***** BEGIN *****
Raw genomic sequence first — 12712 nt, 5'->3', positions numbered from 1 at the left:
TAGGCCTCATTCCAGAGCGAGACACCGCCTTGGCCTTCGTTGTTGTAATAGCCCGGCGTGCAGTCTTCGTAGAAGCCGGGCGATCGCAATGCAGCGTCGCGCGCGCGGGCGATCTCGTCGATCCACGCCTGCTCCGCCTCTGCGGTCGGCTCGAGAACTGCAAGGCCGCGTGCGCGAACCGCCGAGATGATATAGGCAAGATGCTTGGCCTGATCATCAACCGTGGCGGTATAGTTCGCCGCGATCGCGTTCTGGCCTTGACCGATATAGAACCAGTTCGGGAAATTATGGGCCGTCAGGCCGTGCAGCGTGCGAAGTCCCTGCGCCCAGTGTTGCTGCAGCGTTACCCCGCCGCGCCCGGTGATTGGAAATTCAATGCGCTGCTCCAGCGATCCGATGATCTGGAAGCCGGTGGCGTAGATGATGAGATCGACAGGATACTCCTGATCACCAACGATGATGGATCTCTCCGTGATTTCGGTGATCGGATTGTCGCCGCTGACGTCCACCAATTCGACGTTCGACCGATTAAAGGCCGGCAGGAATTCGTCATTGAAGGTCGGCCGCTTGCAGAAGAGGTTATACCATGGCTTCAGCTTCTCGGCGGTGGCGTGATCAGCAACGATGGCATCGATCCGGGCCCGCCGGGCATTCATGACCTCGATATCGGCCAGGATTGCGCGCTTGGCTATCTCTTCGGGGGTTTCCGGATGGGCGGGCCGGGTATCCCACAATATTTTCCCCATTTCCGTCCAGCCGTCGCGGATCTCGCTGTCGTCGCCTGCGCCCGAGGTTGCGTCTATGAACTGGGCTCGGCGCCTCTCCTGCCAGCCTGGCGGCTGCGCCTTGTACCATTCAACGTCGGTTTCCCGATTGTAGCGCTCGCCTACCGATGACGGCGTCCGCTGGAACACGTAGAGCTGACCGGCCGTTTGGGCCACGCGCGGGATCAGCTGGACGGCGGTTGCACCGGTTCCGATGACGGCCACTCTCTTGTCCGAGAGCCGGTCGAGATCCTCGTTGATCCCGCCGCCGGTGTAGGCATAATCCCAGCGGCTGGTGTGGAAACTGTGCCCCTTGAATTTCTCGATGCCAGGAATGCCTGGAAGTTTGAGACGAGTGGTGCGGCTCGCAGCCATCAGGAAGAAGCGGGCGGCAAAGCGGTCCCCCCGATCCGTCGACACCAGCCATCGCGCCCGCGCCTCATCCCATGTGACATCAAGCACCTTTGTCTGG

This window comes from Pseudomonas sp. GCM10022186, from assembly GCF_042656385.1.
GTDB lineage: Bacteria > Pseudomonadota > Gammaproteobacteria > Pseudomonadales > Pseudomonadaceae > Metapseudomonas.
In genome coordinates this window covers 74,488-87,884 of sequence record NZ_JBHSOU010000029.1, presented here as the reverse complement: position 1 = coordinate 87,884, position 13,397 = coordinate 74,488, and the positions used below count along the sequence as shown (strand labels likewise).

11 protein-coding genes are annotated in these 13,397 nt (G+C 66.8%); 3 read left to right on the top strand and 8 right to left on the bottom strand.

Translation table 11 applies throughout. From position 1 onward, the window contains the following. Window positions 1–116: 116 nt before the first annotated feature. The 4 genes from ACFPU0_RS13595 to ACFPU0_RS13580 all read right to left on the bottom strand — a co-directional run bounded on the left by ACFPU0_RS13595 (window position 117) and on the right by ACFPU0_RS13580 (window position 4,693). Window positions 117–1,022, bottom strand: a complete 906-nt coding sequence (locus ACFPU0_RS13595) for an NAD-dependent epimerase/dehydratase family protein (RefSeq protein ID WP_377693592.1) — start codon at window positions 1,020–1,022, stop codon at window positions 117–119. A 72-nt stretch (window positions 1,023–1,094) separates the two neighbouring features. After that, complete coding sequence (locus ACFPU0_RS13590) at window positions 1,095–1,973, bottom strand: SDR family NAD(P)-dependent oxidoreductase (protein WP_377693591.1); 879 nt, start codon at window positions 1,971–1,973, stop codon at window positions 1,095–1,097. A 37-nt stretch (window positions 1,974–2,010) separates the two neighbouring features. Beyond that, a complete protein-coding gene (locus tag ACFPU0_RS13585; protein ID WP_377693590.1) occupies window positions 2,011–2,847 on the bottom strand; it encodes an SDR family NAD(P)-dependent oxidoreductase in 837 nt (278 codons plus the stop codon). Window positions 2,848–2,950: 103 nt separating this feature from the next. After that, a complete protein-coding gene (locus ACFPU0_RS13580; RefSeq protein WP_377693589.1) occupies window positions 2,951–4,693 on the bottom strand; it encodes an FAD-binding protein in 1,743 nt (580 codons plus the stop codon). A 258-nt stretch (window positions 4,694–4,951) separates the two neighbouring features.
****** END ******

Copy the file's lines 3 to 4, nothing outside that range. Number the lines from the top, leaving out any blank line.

This window comes from Pseudomonas sp. GCM10022186, from assembly GCF_042656385.1.
GTDB lineage: Bacteria > Pseudomonadota > Gammaproteobacteria > Pseudomonadales > Pseudomonadaceae > Metapseudomonas.